Finally, Lenin looks to the development of Machism after Mach and Avenarius, to examine in what direction the philosophy developed. By pinning down in what direction it is heading Lenin is able to address the question of what the real essence of this philosophy is. By looking at the works of various descendents of Machism, Lenin shows that these ‘disciples’ were going in the direction of idealism, which in reality, is in no stark contrast to Mach and Avenarius, despite their best attempts to conceal it.
- Avenarius critiques Kant for not having sufficiently 'purified experience', and takes up this task. Was Avenarius' 'new trend' in philosophy a success?
- The Machians claimed that Plekhanov was trying to reconcile Engels with Kant (with a thing-in-itself that is somewhat knowable). Why is this a mistake on the part of the Machians?
- The Machians took a reactionary line in philosophy, choosing to criticise Kant from the standpoint of Hume and Berkely. In contrast, Feuerbach, Marx, and Engels turned from Kant to the left, in complete rejection of all idealism and of all agnosticism. What does it mean to critique from the left?
- Lenin takes up a critique of the immanentist school of philosophy. What is the relation between Empirio-Criticism and the immanentists?
- Petzoldt rejected Ziehen (a descendent of Mach) as an idealist, as well as Cornelius, Kleinpeter, and Verworn. Why is it ironic for the successors of Empirio-Criticism to be labelled 'idealists'? How do they differ from Mach and Avenarius?
Lenin quotes Engels early in the chapter that materialism has to change its form with each epoch making discovery in the field of science, and explains that this does not mean materialism’s fundamental principles should be revised, but that the specific form it takes must be updated as science develops.
Poincare is quoted to show that physics is in serious crisis. We can see how this crisis is leading to subjective idealist conclusions, leading Poincare to say that we impose onto nature concepts like space and time, and that whatever is not thought, is pure nothing.
Lenin quotes Abel Rey who declares that this confusion, this crisis in science, has led many to conclude that science is simply a system of convenient symbols, referring to nothing but its own closed system of man-made signs. He then says that this means many will conclude the only path to knowledge we have left, is that of intuition of a mystical reality. This refers to the trend of irrationalism, which would become very powerful, even dominant, throughout 20th Century philosophy. The idea that ‘signs’ have superseded and even destroyed ‘the signified’ was very common to postmodernism, for example. Of course, all these viewpoints are subject to the same fatal flaw: if science is no more than convenient signs, what determines their degree of convenience?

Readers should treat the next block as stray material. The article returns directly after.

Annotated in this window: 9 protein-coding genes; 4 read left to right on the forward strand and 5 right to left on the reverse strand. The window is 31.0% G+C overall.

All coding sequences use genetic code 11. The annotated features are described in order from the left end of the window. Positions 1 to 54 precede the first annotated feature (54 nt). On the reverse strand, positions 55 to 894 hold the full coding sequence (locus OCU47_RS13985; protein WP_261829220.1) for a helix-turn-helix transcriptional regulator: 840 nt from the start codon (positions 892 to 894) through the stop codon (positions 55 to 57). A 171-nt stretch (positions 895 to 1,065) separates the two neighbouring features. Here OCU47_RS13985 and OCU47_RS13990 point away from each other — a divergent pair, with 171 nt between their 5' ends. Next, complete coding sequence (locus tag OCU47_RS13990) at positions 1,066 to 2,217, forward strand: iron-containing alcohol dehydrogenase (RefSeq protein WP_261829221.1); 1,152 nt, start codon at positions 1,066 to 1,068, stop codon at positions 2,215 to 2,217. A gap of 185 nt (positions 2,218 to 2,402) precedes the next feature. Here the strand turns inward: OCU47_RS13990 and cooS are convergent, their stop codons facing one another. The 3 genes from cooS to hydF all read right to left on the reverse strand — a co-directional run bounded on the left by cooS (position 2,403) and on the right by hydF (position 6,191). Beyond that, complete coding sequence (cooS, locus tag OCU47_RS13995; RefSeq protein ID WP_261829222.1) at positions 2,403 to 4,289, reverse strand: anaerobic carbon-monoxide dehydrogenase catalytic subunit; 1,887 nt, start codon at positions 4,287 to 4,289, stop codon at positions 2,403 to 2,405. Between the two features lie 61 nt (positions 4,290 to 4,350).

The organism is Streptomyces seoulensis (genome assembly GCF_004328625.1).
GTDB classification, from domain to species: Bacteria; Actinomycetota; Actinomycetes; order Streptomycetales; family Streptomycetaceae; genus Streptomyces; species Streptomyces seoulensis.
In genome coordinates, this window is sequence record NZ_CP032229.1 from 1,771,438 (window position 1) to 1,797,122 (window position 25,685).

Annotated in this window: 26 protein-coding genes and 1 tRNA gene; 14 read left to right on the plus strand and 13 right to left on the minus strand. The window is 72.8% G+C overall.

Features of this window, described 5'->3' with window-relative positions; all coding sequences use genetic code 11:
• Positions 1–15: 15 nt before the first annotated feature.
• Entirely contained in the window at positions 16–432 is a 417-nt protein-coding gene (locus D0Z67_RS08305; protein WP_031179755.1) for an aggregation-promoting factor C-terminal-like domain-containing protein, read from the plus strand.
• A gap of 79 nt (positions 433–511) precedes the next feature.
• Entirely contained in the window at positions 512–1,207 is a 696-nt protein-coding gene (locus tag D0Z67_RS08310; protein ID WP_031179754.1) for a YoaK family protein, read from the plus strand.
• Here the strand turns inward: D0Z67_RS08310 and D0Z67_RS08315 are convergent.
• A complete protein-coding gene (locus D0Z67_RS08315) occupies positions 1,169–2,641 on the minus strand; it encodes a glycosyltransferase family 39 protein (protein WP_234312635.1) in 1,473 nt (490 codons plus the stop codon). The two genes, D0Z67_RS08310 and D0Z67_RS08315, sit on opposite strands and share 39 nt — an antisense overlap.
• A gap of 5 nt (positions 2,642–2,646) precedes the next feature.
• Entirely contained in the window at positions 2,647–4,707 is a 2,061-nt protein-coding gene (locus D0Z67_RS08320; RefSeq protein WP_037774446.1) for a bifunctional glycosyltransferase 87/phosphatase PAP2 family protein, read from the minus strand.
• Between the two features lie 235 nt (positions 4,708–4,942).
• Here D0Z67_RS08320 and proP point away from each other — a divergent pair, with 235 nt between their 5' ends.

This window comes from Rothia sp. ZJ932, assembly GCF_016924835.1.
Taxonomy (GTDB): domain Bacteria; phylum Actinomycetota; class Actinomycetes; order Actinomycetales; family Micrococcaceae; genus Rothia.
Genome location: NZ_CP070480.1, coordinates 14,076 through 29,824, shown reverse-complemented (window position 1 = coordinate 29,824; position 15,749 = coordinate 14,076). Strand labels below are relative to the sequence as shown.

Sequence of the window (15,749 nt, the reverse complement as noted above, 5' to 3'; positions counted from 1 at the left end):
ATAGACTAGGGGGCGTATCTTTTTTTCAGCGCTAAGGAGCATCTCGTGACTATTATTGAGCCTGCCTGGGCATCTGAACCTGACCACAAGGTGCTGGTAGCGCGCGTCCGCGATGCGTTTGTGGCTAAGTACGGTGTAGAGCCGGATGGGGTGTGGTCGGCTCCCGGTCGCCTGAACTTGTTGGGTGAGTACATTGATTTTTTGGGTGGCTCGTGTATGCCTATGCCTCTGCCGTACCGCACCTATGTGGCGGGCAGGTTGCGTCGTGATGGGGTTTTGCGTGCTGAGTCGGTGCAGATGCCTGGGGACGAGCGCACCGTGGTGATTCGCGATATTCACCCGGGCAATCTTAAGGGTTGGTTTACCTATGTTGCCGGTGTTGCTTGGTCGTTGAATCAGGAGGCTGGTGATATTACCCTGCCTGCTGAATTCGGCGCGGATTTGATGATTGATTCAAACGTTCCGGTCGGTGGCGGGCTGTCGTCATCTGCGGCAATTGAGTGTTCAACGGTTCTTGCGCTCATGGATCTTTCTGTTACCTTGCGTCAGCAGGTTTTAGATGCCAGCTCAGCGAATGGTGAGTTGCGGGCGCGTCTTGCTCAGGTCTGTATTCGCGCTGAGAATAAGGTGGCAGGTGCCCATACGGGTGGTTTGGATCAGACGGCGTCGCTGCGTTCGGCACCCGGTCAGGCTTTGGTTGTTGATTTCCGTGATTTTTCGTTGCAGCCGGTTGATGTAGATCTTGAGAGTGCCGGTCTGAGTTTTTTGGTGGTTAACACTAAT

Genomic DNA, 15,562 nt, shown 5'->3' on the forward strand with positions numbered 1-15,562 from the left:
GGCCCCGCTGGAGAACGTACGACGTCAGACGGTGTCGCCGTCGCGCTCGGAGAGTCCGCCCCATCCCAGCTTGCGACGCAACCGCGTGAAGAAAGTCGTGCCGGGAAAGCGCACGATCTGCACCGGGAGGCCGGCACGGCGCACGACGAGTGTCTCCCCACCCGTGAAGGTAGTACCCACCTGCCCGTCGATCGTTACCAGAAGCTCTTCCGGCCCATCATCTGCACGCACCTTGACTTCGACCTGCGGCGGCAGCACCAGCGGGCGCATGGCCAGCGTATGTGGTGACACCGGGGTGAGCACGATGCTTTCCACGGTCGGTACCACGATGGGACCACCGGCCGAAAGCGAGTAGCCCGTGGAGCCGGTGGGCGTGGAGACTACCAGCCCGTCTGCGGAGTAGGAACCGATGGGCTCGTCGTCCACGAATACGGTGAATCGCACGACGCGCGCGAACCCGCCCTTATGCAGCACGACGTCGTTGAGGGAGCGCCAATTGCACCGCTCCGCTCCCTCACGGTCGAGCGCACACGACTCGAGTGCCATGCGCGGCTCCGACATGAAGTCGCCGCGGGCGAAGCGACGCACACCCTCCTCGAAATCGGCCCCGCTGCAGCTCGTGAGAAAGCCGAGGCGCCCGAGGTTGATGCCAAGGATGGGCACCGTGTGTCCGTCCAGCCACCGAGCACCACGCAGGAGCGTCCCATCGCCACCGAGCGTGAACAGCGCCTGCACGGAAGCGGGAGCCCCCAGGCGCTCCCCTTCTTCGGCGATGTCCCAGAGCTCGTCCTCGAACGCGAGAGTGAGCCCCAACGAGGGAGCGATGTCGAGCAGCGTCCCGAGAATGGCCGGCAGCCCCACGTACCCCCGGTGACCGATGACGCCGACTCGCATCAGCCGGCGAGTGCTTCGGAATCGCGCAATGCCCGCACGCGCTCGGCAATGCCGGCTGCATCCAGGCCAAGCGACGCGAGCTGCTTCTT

Lenin explains that advances in science do not explode materialism, because dialectical materialism does not hold that the hitherto recognised elements are immutable, but in fact holds that matter is inexhaustible, infinite, and thus our understanding of it is always developing. Hence, the crisis in science has thrown it into subjective idealism because of the mechanical materialism most scientists subscribed to.
The Machians believe they have a natural connection to the most modern theories in science, quoting approvingly from a new trend among scientists: the ‘physical idealist’ trend. Lenin identifies this as a reactionary, and not a progressive phenomenon.
Born out of new discoveries about atomic particles, and the refutation of old theories, the physical idealists declare that ‘matter has disappeared’. They substitute ‘forces’ for matter as the fundamental fabric of the universe, an idea Lenin calls “force without substance”. This is compared to the idealist conception of sensation without an objective/external cause.
With reference to the philosophers Cohen and Hartmann, Lenin shows the connection between this ‘physical idealist’ scientific trend and reactionary philosophical idealist conclusions. Following from a denial of matter, they argue science must reject the idea of an objective reality altogether, and cease trying to identify and describe natural laws.
Without an objective reality to study, or laws of necessity to be discovered, the objectivity of science itself is thrown into doubt. Philosophers and scientists are forced to confront this, with some saying that scientific theories must just be subjective. Others try to resolve this problem by acknowledging science as a ‘useful’ method, if not objectively true, or taking refuge in an inconsistent materialist standpoint.
None of the answers offered up by the idealist philosophers or the physical idealists can overcome this problem of objectivity that an idealist worldview creates. Far from being an advance in science, as the Machians wish to believe, the physical idealist trend is a backwards one.
- Why should materialism’s form be changed with new scientific discoveries? How can this be done without changing its essence?
- Why do those who subscribe to mechanical materialism tend to collapse into subjective idealism when scientific theories get superseded by new ones?
- What is the “mathematical spirit” and how did it affect physics?
- Why does Lenin call the crisis/new trend in physics a “wavering of mind” among scientists?
- Why does Lenin say that the only correct form of relativism is dialectical materialism?
- What impact does the 'symbolist', 'physical idealist' etc philosophy have on scientific discovery?
In this chapter Lenin brings the discussion, which up till now has been focused on the philosophical question of knowledge or epistemology, in relation to practical, political activity. Lenin shows this is not merely an academic discussion. How do these philosophers of pure ‘experience’ fare when tackling sociological questions? What is their position on historical materialism?